If Romney prevails, the report states, the court “would likely be controlled by Republican-nominated conservative judges for a generation or more,” given the relative youthfulness of Chief Justice John Roberts Jr., 57, Justice Samuel Alito Jr., 62, and Thomas.
Ginsburg has said previously she would like to match the tenure of Justice Louis Brandeis, who also was appointed at age 60 and who retired at age 82 in 1939 after nearly 23 years on the bench. That plan would have her retirement in the third year of an Obama second term. But in recent interviews, including with The National Law Journal, she has indicated she might serve longer. Her work, she said, has kept her going, particularly since the death of her husband in 2010.
Age also has not slowed her down. She appears to enjoy her opinion assignment power as the senior associate justice when in dissent. And she has kept a busy travel schedule during the times when the court is not sitting.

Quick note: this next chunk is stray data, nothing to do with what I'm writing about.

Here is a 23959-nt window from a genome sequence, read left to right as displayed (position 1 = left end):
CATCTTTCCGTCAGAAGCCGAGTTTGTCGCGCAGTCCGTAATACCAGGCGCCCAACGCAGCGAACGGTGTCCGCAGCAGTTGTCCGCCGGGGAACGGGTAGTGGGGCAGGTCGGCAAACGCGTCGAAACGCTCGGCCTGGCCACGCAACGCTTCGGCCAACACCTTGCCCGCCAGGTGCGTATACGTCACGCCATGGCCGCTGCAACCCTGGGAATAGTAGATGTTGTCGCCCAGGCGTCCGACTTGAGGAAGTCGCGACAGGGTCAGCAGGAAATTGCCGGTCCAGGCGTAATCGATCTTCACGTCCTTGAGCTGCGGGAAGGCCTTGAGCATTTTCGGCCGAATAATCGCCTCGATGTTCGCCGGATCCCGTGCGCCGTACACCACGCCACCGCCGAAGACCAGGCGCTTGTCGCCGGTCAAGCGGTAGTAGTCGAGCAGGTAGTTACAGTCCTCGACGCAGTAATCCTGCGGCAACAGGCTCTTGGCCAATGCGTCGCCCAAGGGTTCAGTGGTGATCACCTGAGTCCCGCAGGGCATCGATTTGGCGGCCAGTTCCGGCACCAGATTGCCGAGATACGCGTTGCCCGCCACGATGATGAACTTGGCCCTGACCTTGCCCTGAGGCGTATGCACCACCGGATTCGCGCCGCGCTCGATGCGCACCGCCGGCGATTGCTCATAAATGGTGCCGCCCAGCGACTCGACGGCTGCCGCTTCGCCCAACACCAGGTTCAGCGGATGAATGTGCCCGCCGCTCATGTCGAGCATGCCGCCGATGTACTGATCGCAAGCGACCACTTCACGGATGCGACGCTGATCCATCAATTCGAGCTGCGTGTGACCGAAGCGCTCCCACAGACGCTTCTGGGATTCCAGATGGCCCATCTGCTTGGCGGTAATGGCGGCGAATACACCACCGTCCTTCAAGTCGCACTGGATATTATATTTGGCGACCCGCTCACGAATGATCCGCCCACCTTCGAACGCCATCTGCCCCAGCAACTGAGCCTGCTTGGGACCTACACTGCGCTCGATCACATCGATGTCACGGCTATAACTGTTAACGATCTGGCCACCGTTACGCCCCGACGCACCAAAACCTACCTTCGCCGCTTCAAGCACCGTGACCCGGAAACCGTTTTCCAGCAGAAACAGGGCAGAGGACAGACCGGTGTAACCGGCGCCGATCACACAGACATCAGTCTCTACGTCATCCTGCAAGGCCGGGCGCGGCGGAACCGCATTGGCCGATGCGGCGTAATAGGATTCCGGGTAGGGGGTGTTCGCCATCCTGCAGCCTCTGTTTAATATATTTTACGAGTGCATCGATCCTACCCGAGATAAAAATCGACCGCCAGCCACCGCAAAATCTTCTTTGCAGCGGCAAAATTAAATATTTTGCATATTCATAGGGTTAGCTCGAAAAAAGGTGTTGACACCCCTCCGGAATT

Justices not only are affected by the political climate in their retirement decisions, but they should consider it, according to some court scholars.
Ginsburg was “reckless” not to retire earlier in an Obama term, because of the risk that Obama will not be re-elected and she will have to leave under a Republican president, said Artemus Ward, author of the 2003 book Deciding to Leave: The Politics of Retirement from the United States Supreme Court.
“If Obama is not re-elected, Ginsburg will have made a huge mistake,” he added.
However, historian David Garrow of the University of Pittsburgh said, “Until the last four weeks, the thought that Obama might lose probably did not cross her mind. She can’t be faulted for that.”